`This is love: to fly toward a secret sky, to cause a hundred veils to fall each moment. First to let go of life. Finally, to take a step without feet.
This painting has a long history, one that goes back to 2003, when my wife Dina and I went to the U.K. to see her brother and his family. During this visit, inside one of South Kensington’s busy and delightful Indian restaurants, over house wine and a table filled with nan, Yellow Mung Dal Soup, and curry something or other, I asked Dina if she would marry me. This trip marked my first visit to Europe, and the days and nights were strewn with a myriad of emotions. During the last afternoon of our memorable English adventure, wandering through lush and peaceful St. James Park, Dina happened to catch a photograph of a man feeding birds at the edge of the water.
This image came to represent our humble beginnings and the innocence with which we stepped into our married life.
The Rumi poem above was our statement to each other and to all those who attended our wedding. However, like so many things in life, this poem grew out of its original simplicity, and has evolved to encompass truths we could not intend or articulate in our early months and years together. The poem, I now realize, was not simply about the kind of people that we thought we were, or the message we wanted to communicate to those who celebrated with us.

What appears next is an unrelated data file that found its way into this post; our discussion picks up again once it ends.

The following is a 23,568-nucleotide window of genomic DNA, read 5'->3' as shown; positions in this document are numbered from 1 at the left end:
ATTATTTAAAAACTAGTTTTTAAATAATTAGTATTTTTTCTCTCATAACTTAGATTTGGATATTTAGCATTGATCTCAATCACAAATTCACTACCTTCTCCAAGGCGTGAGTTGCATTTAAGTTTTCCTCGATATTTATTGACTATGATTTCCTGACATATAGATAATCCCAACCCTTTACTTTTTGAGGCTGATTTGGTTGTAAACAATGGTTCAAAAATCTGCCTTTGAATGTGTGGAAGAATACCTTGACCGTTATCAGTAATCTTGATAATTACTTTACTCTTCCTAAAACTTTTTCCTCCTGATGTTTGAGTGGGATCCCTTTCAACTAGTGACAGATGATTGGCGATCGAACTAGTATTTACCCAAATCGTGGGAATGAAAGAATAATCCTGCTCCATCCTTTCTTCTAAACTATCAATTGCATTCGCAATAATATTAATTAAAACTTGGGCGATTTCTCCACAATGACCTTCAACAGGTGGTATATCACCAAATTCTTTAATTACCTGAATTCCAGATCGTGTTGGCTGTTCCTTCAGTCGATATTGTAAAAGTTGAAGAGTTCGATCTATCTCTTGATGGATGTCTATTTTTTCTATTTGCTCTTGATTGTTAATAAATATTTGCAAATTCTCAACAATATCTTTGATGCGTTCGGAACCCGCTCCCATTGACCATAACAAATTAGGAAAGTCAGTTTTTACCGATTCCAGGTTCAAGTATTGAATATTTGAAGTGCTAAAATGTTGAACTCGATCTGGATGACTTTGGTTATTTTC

Though once this poem acted as a pointer directing us toward an unknown future, I can say in total truth that we are just now beginning to recognize this “unknown future” as our own; come September 5, 2014, Dina and I will celebrate our tenth anniversary as a married couple.
This painting, “A Hundred veils Falling,” has a double meaning for me as I continue to pursue the truth of my unique being. On one hand it symbolizes the thin, semi-opaque layers of an individual life that was so fiercely protected. Though fear of the unknown at times threatens to hold me back, these layers do, year after year, continue to fall away.
On the other hand, these veils also represent the passage of time, and the subtle process of dis-remembering. I once prided myself on a laser-focus memory that for one reason or another served me well. Now however, it doesn’t seem to be so necessary.
A number of years ago, my wife and I became the adoptive parents of an Ethiopian-born baby girl, and ever since her appearance I can hardly remember a day without her. A hundred veils falling each moment, and a few that are going up. But that’s okay with me. As I cultivate a keener vision, who needs a laser-sharp memory?
I want to see the truth of this moment. Everything else just doesn’t matter any more.
December 16, 2015